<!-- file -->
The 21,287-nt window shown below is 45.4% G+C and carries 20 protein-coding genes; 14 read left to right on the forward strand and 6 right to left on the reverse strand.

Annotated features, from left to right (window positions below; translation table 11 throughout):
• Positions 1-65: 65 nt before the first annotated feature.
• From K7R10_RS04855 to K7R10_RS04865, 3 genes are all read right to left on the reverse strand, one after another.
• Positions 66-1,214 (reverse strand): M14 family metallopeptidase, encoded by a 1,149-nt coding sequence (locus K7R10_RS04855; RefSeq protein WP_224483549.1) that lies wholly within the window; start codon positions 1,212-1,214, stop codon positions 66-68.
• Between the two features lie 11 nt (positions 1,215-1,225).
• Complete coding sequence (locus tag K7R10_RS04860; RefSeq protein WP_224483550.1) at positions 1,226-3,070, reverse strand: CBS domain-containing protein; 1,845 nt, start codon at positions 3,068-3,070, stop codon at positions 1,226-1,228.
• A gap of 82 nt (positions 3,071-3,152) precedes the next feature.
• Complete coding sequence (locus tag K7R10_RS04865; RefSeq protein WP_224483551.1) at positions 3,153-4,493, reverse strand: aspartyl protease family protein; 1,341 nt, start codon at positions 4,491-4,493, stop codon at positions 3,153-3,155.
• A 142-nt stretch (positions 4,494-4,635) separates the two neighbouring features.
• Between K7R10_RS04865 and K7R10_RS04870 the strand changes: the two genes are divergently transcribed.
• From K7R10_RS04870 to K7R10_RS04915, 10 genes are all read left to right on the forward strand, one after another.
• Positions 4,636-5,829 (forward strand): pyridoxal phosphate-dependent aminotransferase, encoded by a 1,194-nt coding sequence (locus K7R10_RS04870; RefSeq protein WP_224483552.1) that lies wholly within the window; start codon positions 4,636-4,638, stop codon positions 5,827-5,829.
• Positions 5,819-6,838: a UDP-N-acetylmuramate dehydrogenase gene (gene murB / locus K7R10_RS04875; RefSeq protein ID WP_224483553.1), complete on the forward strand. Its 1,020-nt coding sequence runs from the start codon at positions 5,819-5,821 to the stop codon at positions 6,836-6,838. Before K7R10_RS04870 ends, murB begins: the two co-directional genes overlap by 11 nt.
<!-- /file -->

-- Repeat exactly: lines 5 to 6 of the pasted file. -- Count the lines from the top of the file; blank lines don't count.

• Positions 66-1,214 (reverse strand): M14 family metallopeptidase, encoded by a 1,149-nt coding sequence (locus K7R10_RS04855; RefSeq protein WP_224483549.1) that lies wholly within the window; start codon positions 1,212-1,214, stop codon positions 66-68.
• Between the two features lie 11 nt (positions 1,215-1,225).